To Sift Or Not To Sift?

Does it really matter if you sift your flour before you measure it or after? In a word: Yes.

When a recipe calls for “1 cup sifted flour,” the flour should be sifted before measuring; whereas “1 cup flour, sifted” should be sifted after measuring. Here’s why: A cup of flour sifted before measuring will weigh 20 to 30 percent less than a cup of flour sifted after measuring—a difference that can make a huge impact on the texture of finished baked goods. The best way to make sure you’ve got the right amount of flour? Weigh it.

Here’s what various types of flour weigh, both sifted and unsifted:

All-Purpose 5 ounces 4 ounces
Cake 4 ounces 3.25 ounces
Bread 5.5 ounces 4.5 ounces

JUST RIGHT: This cake was made by measuring flour by weight before sifting, as the recipe directed.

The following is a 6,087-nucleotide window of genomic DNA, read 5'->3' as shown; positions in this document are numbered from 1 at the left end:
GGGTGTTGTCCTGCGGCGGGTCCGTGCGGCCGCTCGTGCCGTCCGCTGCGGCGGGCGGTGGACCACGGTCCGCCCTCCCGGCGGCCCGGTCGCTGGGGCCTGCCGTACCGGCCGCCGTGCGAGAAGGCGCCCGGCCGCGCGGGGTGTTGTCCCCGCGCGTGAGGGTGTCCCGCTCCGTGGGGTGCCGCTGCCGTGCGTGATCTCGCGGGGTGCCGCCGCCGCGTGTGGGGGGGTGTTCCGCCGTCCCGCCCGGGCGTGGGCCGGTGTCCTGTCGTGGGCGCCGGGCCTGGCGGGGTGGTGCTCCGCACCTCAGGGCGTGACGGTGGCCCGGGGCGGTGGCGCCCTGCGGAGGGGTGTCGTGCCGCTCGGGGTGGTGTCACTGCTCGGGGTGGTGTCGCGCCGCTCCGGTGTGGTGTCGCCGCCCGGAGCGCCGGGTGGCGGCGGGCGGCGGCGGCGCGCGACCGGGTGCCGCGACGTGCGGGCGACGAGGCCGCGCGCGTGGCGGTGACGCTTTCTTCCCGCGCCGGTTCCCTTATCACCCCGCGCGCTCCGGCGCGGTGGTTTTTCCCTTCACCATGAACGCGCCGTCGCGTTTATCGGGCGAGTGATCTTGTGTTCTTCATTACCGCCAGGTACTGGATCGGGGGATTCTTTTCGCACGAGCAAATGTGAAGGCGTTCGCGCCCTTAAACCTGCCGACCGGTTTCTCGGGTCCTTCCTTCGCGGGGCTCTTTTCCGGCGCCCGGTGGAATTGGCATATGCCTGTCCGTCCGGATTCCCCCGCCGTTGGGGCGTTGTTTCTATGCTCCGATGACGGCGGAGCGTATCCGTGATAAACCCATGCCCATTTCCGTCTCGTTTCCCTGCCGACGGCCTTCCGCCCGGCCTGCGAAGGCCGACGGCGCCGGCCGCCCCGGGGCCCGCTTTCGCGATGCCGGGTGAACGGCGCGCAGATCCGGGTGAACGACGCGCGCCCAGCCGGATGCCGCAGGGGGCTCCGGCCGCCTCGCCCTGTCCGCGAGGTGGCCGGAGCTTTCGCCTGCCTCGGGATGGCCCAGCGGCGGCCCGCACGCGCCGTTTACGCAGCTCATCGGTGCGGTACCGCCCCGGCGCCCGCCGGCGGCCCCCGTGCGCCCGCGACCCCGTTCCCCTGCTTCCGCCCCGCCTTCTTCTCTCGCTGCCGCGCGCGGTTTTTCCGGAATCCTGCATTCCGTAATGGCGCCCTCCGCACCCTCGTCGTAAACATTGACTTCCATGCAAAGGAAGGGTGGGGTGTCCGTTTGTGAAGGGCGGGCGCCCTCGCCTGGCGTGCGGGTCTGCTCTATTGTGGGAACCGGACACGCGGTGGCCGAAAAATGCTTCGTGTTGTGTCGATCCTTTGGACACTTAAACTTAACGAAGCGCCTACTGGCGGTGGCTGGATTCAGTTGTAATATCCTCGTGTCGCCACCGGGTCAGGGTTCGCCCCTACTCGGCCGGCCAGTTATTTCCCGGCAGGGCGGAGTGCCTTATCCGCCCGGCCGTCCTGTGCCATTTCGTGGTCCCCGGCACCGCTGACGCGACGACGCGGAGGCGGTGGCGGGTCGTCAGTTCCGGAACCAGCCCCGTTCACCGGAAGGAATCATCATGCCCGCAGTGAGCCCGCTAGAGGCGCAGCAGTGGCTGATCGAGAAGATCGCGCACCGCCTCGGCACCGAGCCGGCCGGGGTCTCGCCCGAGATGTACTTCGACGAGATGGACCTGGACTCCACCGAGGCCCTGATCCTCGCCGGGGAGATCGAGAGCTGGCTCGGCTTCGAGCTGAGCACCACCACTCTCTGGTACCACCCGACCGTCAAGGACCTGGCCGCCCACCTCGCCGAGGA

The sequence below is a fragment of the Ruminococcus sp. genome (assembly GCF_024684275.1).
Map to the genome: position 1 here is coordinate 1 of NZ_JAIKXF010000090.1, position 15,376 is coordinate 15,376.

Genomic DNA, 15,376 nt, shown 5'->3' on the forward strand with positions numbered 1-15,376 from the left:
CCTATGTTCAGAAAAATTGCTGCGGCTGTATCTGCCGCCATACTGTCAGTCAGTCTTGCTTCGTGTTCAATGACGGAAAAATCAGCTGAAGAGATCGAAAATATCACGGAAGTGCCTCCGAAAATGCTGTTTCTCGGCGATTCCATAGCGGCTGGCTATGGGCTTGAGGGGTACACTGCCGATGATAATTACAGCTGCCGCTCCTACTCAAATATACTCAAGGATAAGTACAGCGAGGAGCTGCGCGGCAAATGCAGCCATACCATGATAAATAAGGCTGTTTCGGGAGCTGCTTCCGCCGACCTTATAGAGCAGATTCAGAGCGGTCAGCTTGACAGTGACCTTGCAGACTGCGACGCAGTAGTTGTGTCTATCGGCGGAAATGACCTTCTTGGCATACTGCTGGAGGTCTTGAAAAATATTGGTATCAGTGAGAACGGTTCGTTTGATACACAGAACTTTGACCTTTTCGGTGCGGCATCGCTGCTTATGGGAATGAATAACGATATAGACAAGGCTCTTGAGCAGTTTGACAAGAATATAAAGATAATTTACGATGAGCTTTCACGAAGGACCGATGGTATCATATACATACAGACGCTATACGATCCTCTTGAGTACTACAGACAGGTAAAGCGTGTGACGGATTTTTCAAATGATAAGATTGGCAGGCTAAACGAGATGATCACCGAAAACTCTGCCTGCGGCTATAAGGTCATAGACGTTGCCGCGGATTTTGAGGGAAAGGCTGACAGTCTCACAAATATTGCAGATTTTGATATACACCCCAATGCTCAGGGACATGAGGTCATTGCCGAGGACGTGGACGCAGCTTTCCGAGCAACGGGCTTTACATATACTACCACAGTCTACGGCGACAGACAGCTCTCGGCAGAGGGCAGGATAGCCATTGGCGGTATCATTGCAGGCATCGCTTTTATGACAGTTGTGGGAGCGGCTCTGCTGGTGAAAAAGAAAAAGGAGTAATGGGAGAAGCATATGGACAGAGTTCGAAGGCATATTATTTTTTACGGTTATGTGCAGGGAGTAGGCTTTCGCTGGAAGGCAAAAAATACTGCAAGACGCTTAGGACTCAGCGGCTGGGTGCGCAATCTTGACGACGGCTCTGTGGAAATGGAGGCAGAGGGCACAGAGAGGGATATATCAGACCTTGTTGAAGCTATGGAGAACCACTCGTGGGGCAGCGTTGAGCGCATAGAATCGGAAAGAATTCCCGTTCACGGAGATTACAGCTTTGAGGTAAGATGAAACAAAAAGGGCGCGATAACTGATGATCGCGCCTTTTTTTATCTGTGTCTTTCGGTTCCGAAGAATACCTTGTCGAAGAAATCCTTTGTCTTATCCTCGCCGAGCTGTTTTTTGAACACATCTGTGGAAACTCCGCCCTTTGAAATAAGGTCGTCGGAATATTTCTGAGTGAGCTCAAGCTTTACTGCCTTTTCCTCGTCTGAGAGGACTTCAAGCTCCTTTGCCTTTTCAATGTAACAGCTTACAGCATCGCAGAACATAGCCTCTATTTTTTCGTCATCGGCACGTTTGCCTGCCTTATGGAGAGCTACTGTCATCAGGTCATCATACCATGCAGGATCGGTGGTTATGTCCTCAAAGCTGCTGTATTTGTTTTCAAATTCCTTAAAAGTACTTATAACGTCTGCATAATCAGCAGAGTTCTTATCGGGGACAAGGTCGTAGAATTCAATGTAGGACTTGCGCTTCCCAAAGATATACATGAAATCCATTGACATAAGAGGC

TOO LITTLE FLOUR: This cake was made by measuring flour by volume after sifting, causing us to use 25 percent less flour by weight, resulting in an overly wet, dense texture.

Published in: on March 26, 2010 at 12:56 pm  Comments (4)  

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4 CommentsLeave a comment

  1. nice to know .

  2. I understand that it still makes sense to publish this but why not also reinforce the idea of weighing dry ingredients instead? Isn’t it time for that idea to finally become mainstream, especially now that high quality digital scales are so affordable?

  3. What if the recipe just says “two cups flour”.

    When do we weigh it?



  4. Nice post, but this highlights a large pet peeve of mine. Namely, the use of a method/preparation (“1 cup flour, sifted”) in the list ingredients. I think there would be much less confusion if the ingredients list just listed the ingredients (!), and the instruction to sift the flour was listed along with the other preparation steps in the recipe.

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